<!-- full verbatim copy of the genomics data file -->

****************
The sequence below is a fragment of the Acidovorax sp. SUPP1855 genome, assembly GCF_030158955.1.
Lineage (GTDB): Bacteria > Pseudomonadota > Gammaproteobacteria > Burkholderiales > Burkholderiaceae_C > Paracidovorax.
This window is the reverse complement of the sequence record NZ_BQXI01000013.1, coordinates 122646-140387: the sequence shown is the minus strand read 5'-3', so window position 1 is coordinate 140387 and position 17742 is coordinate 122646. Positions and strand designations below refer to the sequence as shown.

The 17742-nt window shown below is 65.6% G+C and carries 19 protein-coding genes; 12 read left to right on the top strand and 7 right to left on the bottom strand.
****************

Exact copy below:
The sequence below is a fragment of the Acidovorax sp. SUPP1855 genome, assembly GCF_030158955.1.
Lineage (GTDB): Bacteria > Pseudomonadota > Gammaproteobacteria > Burkholderiales > Burkholderiaceae_C > Paracidovorax.
This window is the reverse complement of the sequence record NZ_BQXI01000013.1, coordinates 122646-140387: the sequence shown is the minus strand read 5'-3', so window position 1 is coordinate 140387 and position 17742 is coordinate 122646. Positions and strand designations below refer to the sequence as shown.

The 17742-nt window shown below is 65.6% G+C and carries 19 protein-coding genes; 12 read left to right on the top strand and 7 right to left on the bottom strand.